Blogging from the Highlands of Scotland until I return to the Murcia region of Spain in the Spring for a month or so
'From fanaticism to barbarism is only one step' - Diderot

Thursday, 4 June 2015

Hiring a car using a British driving licence - procedures are changing

(Please see UPDATE at end)

If you are going to be renting a car any time after 8th June 2015 using a British driving licence, then you need to be aware that things are changing.

There are new DVLA procedures for when you are hiring a vehicle from next Monday (8th June), whether you are renting it in the UK or abroad. The paper counterpart is being abolished on 8th June 2015 and from then, in order to be able to hire a car, etc, in the UK or abroad, the car rental company will need to check on-line that your licence is valid and that you are not disqualified.

Until now they might have asked to see the paper counterpart (as I usually rent from the same company in Spain, they just ask to see the photo-card licence, but they never actually look at the paper counterpart or at least I don't recall them ever doing so in the last few years although I keep it in the same licence wallet as the photo-card); now you need to generate a code to give to the car rental agency so they can check it on-line if they wish. However, as the code is valid only for 72 hours (see UPDATE at end), you will need to do this within that time period and the code generated may be used once only and is 'case sensitive' - so there's a lot that can go wrong, if the desk clerk keys the code wrongly. Obviously if you will be renting a vehicle only for a part of your trip, you will still need to go on-line to generate the code within 72 hours (see UPDATE at end) of when you will be hiring it, so you need to think about this if you will be away from your usual internet connection during that critical period.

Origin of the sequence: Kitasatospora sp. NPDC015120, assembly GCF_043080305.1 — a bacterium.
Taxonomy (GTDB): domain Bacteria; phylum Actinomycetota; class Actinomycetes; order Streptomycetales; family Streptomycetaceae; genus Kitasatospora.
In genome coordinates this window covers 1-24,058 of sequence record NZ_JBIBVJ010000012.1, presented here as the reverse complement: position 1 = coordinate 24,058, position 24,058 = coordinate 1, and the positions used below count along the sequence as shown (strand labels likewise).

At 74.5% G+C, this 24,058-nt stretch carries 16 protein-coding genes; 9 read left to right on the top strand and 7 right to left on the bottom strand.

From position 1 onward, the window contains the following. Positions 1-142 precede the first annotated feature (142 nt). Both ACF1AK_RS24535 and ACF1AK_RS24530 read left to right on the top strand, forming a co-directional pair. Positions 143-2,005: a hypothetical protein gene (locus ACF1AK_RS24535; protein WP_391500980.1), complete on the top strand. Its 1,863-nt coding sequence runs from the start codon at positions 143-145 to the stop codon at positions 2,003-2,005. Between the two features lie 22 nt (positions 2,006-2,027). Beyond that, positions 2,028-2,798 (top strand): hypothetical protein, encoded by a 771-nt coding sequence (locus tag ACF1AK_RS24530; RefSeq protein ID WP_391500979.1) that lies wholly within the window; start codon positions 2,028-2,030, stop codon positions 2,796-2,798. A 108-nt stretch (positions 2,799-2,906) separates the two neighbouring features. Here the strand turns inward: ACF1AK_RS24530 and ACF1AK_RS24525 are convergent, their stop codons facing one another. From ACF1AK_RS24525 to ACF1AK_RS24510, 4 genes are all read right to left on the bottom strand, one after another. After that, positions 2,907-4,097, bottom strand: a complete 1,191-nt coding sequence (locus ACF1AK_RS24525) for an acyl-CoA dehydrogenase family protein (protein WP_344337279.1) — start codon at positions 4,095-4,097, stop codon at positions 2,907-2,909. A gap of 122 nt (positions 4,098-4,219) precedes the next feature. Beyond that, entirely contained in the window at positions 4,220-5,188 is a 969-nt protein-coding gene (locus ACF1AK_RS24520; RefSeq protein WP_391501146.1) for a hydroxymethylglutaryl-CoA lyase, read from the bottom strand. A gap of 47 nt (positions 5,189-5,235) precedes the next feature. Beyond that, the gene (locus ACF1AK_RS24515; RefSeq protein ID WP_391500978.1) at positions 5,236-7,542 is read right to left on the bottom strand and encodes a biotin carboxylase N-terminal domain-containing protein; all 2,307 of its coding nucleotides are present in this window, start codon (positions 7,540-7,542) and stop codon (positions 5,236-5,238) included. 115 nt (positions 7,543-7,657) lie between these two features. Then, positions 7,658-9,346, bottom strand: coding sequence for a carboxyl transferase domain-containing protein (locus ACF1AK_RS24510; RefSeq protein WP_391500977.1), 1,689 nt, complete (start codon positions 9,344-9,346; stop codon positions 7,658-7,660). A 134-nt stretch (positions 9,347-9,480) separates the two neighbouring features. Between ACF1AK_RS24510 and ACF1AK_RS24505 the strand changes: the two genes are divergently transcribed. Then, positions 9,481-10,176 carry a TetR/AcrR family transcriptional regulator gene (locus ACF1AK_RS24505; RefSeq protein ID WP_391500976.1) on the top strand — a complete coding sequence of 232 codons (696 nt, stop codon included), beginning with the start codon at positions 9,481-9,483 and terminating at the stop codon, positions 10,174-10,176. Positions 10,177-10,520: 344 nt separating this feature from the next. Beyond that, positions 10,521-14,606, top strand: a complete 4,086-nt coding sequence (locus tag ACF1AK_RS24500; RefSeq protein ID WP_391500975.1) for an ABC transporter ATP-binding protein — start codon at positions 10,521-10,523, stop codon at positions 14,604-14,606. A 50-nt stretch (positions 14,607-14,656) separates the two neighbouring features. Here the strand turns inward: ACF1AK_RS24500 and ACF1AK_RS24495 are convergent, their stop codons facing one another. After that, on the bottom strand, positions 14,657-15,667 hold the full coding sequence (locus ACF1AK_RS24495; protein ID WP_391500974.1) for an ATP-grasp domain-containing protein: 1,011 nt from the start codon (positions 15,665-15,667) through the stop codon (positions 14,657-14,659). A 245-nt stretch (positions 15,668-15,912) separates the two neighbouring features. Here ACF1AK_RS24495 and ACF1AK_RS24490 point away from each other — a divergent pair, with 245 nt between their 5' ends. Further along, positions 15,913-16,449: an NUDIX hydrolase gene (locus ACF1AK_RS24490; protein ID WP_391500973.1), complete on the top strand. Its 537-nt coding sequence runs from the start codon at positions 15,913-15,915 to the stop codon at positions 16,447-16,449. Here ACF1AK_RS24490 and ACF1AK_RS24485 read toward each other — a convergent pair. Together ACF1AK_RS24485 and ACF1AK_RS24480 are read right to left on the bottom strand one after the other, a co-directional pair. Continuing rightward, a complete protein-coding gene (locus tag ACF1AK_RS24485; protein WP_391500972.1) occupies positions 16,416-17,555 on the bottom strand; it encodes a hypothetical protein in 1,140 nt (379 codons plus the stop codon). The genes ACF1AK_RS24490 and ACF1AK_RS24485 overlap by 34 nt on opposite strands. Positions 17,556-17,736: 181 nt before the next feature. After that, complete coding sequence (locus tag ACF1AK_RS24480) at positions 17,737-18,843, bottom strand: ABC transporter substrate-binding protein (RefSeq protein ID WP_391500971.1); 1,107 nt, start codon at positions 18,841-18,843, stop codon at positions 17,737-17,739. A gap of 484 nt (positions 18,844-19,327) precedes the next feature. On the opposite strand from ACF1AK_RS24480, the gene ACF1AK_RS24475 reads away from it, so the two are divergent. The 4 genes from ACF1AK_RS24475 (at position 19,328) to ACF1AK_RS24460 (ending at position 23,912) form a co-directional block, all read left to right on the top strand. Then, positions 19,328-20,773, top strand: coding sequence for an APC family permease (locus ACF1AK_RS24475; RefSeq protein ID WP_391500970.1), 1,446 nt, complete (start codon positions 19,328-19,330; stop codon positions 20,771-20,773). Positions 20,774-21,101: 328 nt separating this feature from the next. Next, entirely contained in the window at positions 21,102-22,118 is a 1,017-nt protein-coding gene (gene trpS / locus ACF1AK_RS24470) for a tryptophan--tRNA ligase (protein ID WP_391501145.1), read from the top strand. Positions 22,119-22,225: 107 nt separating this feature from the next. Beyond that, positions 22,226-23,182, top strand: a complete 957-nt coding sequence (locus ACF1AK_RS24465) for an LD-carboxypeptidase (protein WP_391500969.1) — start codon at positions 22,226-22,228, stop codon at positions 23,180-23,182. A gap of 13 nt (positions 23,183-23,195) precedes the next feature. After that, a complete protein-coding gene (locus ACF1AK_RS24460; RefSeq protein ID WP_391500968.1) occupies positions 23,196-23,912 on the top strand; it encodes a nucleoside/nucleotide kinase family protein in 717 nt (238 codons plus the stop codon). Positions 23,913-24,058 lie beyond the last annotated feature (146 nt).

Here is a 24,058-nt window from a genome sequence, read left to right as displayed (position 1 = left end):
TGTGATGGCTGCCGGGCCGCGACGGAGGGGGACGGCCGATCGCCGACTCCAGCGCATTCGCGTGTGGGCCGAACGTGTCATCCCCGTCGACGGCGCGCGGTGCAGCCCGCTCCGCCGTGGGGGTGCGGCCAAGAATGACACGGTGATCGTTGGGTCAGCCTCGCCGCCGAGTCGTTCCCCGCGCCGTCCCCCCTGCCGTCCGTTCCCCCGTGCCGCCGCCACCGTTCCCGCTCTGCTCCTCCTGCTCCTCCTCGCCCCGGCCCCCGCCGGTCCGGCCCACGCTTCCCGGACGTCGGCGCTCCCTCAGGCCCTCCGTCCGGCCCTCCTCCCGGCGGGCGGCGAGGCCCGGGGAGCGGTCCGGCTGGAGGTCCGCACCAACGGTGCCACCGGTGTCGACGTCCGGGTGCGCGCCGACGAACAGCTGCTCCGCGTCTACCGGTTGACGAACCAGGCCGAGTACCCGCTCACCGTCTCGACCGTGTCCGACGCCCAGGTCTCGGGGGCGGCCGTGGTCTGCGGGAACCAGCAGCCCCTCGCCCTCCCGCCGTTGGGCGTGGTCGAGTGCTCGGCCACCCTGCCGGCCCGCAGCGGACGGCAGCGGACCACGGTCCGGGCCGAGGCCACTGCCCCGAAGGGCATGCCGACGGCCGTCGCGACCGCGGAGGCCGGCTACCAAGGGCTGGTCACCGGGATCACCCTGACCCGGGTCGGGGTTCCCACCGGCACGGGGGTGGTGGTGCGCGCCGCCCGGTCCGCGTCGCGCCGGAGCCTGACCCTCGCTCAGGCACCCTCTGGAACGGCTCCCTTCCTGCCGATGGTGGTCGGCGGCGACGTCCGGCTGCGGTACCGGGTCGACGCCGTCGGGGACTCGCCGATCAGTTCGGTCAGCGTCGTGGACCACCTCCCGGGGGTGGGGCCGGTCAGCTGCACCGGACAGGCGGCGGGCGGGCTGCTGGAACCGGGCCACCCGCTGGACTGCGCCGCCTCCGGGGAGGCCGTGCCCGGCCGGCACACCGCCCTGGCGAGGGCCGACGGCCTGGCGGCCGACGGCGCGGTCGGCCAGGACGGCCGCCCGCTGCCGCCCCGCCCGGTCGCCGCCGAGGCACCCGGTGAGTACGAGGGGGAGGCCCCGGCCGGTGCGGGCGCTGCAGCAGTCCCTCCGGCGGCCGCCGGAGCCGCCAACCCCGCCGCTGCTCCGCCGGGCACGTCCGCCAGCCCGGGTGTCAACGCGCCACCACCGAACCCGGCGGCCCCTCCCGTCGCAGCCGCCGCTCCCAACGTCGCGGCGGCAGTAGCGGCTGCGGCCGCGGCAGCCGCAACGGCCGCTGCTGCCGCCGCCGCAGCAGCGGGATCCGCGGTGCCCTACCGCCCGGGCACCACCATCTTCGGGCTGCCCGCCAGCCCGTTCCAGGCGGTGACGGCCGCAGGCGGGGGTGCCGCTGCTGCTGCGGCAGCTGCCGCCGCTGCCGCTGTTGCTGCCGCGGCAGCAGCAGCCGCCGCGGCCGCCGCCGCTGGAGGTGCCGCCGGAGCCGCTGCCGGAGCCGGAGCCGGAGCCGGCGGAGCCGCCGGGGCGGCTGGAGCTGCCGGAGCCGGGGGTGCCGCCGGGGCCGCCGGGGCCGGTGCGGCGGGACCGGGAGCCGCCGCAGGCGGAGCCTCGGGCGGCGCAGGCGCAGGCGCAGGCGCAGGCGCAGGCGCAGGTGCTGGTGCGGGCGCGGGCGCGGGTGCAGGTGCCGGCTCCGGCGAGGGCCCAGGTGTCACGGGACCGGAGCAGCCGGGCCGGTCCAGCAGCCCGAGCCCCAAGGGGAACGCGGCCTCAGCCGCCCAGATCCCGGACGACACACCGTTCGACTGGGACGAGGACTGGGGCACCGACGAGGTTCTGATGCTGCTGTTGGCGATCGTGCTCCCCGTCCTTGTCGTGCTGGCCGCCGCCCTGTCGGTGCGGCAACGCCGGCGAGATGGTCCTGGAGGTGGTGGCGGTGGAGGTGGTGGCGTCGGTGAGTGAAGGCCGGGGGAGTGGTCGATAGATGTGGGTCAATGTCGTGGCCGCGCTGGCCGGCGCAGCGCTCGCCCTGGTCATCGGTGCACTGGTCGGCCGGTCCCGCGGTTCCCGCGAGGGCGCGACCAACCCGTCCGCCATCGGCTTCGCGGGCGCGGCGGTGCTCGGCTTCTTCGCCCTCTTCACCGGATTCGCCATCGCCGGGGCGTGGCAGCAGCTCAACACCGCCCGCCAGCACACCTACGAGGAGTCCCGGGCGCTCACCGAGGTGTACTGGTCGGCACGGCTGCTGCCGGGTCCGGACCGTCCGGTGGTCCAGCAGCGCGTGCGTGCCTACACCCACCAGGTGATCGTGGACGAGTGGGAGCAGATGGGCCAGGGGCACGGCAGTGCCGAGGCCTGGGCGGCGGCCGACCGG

I'll be renting a car from my usual firm at the end of this month, so I've checked my details on-line with the DVLA and all seems to be in order. Here are a couple of links that may be useful in helping you to follow the required procedure:
- How to share your driving licence information (you can download a .pdf guide here).

To generate the required code, visit this page: